Air India Grounds 125 Cabin Crew Deemed 'Too Fat'
The airline claims the decision stems from safety concerns rather than aesthetics
Air India will ground 125 of its 3,500 cabin-crew members after they failed to reach an “adequate BMI,” according to an official. The announcement comes after 600 crew members were told to shape up over the course of a six-month probationary period last year.
The order for cabin crew to get fit first came from India’s Directorate General of Civil Aviation in 2014. They originally gave on-board staff three months to attain an “acceptable” weight to avoid being relegated to ground duties.
According to the BBC, a Body Mass Index (BMI) of 18 to 25 was deemed acceptable in men, while 18 to 22 was approved for women. The department also called for regular health check-ups for all cabin crew.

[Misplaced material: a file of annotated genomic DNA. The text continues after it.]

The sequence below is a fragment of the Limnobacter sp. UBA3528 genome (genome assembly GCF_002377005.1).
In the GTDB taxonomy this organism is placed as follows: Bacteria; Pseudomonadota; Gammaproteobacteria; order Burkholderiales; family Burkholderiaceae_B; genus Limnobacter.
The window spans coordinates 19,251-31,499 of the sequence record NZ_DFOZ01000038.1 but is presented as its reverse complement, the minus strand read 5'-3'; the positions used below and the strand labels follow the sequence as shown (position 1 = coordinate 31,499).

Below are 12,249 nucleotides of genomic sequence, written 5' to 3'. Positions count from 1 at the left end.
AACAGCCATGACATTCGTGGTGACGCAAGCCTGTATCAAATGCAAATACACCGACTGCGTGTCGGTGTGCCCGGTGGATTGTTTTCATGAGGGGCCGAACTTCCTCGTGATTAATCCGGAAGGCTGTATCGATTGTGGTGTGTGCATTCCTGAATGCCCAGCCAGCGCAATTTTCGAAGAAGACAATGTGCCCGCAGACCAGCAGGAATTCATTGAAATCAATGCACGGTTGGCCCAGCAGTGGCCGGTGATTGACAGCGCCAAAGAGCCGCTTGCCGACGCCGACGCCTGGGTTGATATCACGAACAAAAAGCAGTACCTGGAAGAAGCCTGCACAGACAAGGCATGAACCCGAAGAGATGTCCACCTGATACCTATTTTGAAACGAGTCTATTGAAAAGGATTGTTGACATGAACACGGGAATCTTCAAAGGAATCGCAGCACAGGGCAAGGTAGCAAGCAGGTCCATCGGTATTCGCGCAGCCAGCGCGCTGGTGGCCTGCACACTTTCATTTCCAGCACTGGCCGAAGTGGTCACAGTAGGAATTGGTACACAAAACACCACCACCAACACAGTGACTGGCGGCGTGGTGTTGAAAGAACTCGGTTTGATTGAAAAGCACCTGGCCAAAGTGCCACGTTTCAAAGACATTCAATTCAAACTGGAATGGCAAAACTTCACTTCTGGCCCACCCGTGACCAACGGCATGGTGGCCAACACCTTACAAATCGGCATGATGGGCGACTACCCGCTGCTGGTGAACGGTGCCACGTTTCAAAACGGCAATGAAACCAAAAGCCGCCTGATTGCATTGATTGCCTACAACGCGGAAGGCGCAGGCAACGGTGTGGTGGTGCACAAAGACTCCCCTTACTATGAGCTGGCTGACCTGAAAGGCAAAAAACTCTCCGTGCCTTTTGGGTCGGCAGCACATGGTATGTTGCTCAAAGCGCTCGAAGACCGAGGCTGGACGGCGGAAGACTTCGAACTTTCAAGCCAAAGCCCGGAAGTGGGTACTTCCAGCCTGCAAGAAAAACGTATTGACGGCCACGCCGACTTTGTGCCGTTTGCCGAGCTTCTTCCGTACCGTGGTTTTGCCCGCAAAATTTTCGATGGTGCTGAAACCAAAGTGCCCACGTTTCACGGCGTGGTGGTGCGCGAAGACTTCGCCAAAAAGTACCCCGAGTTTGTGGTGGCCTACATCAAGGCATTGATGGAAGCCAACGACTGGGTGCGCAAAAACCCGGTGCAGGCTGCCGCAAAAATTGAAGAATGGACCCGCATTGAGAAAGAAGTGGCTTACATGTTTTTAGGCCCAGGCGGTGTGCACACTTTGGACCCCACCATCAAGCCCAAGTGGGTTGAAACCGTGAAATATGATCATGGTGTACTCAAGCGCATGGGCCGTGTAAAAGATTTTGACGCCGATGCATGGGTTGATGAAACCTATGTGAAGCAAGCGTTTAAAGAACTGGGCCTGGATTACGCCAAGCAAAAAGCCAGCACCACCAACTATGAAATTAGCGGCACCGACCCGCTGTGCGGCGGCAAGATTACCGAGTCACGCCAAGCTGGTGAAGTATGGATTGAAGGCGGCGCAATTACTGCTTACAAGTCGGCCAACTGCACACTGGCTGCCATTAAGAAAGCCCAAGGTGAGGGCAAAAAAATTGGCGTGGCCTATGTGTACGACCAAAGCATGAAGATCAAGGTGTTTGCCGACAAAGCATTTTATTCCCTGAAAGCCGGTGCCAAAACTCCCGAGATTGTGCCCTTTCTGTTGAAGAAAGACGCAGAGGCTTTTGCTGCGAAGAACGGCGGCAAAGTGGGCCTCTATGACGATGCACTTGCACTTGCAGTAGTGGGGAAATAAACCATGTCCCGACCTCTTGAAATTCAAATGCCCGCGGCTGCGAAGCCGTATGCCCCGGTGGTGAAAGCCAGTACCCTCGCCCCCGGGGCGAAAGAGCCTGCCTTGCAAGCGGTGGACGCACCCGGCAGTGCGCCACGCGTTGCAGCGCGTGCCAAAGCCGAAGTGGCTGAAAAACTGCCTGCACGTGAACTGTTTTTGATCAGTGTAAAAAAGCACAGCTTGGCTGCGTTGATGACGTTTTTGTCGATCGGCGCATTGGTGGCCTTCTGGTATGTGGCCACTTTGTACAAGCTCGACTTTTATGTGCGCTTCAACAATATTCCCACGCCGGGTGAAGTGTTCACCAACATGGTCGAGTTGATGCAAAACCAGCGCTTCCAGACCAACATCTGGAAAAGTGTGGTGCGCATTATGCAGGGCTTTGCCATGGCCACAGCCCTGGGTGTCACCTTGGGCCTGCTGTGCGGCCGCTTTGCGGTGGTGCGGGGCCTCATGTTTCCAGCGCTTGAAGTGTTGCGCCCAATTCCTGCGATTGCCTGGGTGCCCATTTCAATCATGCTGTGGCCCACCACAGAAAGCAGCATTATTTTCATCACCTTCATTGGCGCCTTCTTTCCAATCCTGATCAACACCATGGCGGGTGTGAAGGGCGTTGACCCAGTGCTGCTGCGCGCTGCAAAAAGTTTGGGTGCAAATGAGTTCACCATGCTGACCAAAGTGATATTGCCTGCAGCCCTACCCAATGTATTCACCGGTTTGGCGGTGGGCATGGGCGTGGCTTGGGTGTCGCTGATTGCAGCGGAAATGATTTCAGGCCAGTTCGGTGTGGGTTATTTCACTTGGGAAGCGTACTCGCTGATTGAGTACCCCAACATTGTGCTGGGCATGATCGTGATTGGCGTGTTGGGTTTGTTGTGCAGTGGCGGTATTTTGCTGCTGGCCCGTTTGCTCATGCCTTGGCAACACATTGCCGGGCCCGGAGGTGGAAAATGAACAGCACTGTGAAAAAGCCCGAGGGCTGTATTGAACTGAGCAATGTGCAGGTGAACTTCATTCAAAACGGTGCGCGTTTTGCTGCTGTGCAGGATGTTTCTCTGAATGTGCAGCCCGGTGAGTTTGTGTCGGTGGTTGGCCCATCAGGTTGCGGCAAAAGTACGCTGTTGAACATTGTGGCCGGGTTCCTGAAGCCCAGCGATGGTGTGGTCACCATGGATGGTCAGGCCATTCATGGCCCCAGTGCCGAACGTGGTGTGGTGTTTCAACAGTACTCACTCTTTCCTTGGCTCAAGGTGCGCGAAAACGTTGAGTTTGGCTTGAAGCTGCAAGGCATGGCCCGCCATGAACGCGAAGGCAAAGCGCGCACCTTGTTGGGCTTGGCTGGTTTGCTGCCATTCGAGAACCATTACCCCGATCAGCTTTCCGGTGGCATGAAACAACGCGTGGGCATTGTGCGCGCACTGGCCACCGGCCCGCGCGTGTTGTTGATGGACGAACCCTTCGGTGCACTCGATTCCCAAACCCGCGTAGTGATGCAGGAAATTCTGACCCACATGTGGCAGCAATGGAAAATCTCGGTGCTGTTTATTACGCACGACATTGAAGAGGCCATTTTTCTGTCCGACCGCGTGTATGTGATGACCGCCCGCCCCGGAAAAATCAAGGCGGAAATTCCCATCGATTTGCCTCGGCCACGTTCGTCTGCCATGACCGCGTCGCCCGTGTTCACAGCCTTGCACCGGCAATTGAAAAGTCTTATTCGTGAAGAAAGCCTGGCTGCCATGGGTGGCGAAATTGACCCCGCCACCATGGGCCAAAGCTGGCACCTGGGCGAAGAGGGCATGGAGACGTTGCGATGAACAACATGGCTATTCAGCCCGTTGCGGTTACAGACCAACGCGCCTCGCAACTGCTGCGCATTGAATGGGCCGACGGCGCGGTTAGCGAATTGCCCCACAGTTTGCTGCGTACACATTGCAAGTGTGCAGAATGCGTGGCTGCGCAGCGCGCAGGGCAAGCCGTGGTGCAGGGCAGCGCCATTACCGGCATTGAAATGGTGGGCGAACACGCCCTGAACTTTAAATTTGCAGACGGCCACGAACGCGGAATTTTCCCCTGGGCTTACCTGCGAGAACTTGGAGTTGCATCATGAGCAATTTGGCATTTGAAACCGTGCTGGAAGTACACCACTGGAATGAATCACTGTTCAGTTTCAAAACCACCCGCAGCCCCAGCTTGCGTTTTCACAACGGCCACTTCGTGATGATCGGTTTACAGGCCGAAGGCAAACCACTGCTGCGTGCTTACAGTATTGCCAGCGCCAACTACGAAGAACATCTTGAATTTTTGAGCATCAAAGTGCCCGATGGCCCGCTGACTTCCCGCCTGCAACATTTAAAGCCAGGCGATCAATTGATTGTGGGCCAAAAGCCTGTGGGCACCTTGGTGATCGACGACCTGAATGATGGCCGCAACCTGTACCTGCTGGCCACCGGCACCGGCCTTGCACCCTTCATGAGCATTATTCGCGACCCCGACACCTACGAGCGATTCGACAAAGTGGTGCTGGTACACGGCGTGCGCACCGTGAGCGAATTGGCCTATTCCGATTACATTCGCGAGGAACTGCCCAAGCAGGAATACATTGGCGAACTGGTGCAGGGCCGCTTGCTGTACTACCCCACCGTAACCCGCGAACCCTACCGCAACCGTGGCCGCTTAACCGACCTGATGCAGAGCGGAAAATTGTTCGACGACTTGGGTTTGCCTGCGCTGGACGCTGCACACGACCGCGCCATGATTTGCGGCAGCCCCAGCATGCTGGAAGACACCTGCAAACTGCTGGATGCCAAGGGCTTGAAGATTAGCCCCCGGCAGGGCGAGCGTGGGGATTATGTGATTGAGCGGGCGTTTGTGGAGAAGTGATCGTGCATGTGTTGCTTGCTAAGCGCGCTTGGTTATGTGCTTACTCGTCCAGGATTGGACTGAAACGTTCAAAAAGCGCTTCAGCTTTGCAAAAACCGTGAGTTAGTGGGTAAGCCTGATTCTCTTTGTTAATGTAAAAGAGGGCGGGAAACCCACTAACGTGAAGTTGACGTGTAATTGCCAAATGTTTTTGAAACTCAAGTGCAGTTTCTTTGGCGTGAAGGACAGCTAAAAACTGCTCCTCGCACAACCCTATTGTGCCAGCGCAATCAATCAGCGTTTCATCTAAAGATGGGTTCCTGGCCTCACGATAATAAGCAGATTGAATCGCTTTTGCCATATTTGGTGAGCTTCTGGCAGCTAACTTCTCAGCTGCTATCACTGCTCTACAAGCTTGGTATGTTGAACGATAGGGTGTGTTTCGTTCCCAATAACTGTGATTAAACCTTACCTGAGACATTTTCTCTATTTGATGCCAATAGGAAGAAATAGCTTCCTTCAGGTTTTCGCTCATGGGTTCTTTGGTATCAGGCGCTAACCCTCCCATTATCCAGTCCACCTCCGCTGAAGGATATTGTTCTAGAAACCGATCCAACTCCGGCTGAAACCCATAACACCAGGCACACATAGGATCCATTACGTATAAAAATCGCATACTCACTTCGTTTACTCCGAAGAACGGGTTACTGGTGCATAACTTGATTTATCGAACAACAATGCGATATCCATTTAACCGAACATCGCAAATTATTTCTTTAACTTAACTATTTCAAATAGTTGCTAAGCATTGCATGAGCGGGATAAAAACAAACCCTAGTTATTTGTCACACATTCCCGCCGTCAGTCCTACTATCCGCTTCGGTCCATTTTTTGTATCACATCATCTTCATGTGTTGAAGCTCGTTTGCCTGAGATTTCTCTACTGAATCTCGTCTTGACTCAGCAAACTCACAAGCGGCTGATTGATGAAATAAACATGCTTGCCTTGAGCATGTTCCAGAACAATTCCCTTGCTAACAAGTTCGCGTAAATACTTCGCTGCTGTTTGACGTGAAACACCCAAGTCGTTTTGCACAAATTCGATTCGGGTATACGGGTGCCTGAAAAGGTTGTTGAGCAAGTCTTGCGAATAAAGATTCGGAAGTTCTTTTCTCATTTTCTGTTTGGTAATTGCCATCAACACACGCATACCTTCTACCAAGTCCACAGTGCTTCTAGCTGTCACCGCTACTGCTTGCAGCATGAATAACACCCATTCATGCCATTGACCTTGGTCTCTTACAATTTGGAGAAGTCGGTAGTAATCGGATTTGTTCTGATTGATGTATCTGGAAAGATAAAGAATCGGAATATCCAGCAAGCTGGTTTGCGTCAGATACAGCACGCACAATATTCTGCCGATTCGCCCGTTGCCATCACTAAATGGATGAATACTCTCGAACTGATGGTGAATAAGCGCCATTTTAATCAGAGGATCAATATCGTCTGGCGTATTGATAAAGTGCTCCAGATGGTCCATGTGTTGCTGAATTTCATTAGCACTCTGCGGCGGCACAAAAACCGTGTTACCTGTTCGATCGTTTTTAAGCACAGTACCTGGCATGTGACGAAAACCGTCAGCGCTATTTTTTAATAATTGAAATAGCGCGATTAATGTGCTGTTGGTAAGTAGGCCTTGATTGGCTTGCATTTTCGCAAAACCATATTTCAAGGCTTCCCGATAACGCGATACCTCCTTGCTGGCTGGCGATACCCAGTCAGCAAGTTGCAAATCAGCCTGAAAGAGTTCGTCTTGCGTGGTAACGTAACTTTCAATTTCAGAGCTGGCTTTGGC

BMI is a number reached by comparing a person’s height to their weight. Some doctors say BMI is not always the best way of measuring health though it remains popular as it is simple to calculate.
The airline insisted to the BBC that the rules are a matter of safety, not appearances. The regulations, the airline claims, were put in place to ensure that cabin crew could function well in emergency situations.
It isn’t the first time Air India has broached this issue with their cabin crew. The BBC reported in 2009 that the state-owned air carrier fired nine hostesses after they failed to lose weight. The hostesses had already been placed on ground duty two to three years beforehand for the same reason.
According to the Times of India, some air hostesses protested in 2013 that Air India should offer free gym memberships, as they said the firm had done some 15 years earlier, before testing their BMI and blood pressure.
This article appeared on time.com.